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Beneath the watchful eyes of the spirits, he would follow his dream of hunting a single species of African game.

Sometimes in the deep of night, when I’m alone with my thoughts, I reflect on the moment. And it’s always the eyes that I remember. Probably because that’s what I saw first. Eyes peering through a cloud of dust, no more than 20 yards away. We had come around a curve in the sandy bush road and slid into the cloud. Theuns, Jimmy and I were riding in the open back, hanging onto the iron rail behind the cab. When the driver hit the brakes hard, the Land Cruiser slewed to the right, so that when we skidded to a stop, I was hanging half-out, looking down on the fracas.

That’s when I saw the eyes. And fawn-colored legs, hanging limply against a background of dark rosettes etched upon a tawny hide. As the dust began to clear, I realized that I was looking at a leopard, crouching with a young impala ram in his jaws. The impala struggled once, convulsed and went limp again, and for several seconds the leopard hunkered, unmoving, staring at the strange, frail-looking intruders before walking into the bush carrying the impala, its head and legs dangling, tracing hunt “drag lines” into the sandy earth.

I remember thinking it strange that they were not the “eyes of a killer” that spatter the literature of Africa. They were impassive and amoral, the eyes of a creature to whom killing comes naturally and easily, harboring neither good nor evil. They held only the reality of the predator. Kill or die. Eat or be eaten. It is the fundamental reality that permeates the soul of Africa, and a reminder that, even at its tamest, Africa is still Africa. And compared to Africa, all the rest of the world is bland.

Two days later I stumbled into Theuns when he stopped abruptly while we were tracing a good nyala bull. We were slipping around the fringe of bush that circled a small waterhole. Again, it was an eye that caught my attention, but this time it was the myopic little pig-eye of a rhino squinting through a thorn bush at about 15 yards. He looked perturbed by our intrusion into his personal space and his equally tiny brain was contemplating the matter of what he should do about it. Fortunately for us, thinking is not the rhino’s strong suit, and we carefully backed away before he reached any conclusion.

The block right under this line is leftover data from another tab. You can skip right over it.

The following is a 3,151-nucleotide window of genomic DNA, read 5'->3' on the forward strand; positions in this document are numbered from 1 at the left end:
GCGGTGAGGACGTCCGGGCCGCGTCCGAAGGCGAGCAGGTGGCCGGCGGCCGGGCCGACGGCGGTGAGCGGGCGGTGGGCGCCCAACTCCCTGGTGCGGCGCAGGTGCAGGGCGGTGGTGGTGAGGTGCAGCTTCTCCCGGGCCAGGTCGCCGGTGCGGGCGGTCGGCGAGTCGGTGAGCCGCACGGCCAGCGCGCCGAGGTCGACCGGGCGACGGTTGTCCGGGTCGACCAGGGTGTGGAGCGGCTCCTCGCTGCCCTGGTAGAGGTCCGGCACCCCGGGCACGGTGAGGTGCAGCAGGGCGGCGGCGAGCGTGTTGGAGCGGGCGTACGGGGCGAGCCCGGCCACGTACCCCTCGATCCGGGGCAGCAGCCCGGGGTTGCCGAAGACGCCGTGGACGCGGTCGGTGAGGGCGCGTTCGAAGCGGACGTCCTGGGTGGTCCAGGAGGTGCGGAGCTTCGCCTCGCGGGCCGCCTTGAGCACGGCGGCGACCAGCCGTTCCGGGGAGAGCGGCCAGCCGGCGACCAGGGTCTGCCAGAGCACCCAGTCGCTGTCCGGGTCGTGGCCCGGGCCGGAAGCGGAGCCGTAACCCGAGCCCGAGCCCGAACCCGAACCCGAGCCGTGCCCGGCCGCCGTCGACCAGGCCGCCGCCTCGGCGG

Later the same day we had another confrontation, with a huge rhino cow standing in the middle of the sandy road straddling a days-old calf. This time, we had a little more space to work with since the two were about 50 yards away. After about ten minutes, it occurred to mama that she could simply walk away. And she did. Mtoto followed and we were all on our way again.

Three days into Africa, we had seen oryx and eland and buffalo and leopard and rhino and kudu and wildebeest. But no shots had been fired. We were hunting nyala.

It wouldn’t be quite accurate to call nyala an obsession, although it would be a bit more romantic if I could. Perhaps a fascination taken to extreme. I don’t really claim to understand it myself. It isn’t that nyala are all that rare. Not common. But not exactly rare, either. Somewhere along the line, though, a little “mind worm” had worked its way around to being a big thing inside my head, and I wanted to hunt nyala, the beautiful and reclusive, lightly striped, gray-brown cousin to the kudu. The one with the graceful lyre-shaped horns with ivory tips.

Once again, the desire to return to Africa and hunt a single species had grown into a dream.

I had hunted Africa before. For buffalo, the indomitable “black death.” I had hunted kudu, gemsbok, waterbuck and other plains game. But I had never even seen a nyala, except in photographs. And I wanted to.

And so it happened that I found myself alone once again, sitting on my battered green duffel, outside a tiny terminal in a remote corner of the world, waiting for someone that I had never seen and didn’t know, doodling in the dust with the toe of my boot and pondering the imponderable. The place was Polokwane, the capital of Limpopo province, South Africa.

The person turned out to be Theuns Botha. Straight from central casting, my PH was young, tanned and muscular with a shock of close-cropped blond hair and steely blue eyes that perpetually squinted from the merciless South African sun. Fortunately, I didn’t have to wait long. He was as punctual as permitted by the vagaries of African traffic. Even in these times, travelers to Africa must have patience. At its best, Africa still moves at its own pace.